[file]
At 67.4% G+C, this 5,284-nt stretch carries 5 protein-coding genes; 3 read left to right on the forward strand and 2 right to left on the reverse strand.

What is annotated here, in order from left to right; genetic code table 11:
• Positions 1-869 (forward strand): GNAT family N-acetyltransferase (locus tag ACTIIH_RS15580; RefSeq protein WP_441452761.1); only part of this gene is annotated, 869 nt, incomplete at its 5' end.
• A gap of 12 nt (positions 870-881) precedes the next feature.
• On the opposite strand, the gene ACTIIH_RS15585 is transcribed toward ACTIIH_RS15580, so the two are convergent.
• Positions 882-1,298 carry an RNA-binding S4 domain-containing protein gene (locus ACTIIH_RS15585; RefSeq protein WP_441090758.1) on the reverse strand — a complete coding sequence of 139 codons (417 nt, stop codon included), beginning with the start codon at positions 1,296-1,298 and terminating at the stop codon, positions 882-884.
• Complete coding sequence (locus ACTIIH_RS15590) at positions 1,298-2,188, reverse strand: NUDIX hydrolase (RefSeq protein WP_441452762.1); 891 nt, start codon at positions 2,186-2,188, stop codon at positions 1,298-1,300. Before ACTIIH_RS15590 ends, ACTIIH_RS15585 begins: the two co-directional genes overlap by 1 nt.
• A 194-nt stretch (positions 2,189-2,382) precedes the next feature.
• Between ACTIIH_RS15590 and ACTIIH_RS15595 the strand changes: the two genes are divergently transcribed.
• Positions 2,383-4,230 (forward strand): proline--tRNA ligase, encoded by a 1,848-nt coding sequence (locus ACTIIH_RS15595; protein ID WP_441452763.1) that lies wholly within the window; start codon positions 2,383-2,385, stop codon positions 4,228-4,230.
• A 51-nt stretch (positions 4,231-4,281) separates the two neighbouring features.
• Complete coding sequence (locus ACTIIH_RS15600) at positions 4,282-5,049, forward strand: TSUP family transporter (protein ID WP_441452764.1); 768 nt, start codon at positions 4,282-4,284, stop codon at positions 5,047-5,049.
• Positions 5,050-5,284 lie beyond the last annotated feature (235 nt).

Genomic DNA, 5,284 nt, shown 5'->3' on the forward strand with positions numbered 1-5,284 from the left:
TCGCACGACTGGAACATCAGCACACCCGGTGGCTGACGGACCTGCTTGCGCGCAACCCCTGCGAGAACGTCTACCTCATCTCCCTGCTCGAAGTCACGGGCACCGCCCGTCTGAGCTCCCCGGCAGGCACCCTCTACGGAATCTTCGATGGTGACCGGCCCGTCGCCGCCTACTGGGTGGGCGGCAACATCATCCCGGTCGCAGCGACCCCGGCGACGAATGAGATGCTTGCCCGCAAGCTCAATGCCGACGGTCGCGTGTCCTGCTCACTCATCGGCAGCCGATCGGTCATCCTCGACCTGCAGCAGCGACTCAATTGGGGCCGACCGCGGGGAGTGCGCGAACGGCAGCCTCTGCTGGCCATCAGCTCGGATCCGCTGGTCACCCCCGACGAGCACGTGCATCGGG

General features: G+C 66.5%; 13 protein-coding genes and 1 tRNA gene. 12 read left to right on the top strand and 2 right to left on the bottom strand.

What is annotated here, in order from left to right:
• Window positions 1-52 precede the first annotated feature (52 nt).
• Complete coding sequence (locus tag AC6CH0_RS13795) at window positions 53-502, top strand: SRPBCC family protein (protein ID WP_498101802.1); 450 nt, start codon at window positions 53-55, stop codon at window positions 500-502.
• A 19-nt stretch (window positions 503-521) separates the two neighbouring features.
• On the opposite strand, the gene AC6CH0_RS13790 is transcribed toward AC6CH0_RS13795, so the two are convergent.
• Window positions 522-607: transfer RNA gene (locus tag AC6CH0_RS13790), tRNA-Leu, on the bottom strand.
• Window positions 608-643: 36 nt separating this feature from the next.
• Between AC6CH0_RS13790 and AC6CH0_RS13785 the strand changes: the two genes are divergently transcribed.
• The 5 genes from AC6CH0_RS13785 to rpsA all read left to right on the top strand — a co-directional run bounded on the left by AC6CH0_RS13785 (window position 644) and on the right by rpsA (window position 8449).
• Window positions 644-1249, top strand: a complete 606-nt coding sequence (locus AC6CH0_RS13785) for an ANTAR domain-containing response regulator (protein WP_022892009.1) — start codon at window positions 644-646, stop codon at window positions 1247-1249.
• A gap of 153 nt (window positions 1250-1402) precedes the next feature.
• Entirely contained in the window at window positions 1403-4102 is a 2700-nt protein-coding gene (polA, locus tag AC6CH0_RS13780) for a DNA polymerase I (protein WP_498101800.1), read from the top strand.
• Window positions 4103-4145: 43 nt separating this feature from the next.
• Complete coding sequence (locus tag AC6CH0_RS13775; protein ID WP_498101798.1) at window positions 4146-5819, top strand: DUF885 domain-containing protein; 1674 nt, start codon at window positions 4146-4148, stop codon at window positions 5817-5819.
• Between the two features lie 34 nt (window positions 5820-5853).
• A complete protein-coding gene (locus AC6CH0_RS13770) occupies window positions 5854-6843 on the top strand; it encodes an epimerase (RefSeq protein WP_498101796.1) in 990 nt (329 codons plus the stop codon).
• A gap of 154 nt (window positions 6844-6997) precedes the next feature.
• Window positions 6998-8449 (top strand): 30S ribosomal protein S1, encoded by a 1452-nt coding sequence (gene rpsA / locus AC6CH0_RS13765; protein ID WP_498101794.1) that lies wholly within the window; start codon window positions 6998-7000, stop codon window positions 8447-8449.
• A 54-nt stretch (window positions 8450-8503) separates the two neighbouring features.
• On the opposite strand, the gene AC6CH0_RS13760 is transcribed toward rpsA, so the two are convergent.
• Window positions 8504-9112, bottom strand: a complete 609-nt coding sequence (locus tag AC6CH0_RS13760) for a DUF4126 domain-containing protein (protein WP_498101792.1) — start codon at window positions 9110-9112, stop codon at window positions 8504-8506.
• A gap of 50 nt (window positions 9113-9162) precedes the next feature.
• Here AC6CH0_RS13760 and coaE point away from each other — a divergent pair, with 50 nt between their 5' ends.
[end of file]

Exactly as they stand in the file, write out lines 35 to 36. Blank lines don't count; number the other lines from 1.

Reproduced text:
• A 54-nt stretch (window positions 8450-8503) separates the two neighbouring features.
• On the opposite strand, the gene AC6CH0_RS13760 is transcribed toward rpsA, so the two are convergent.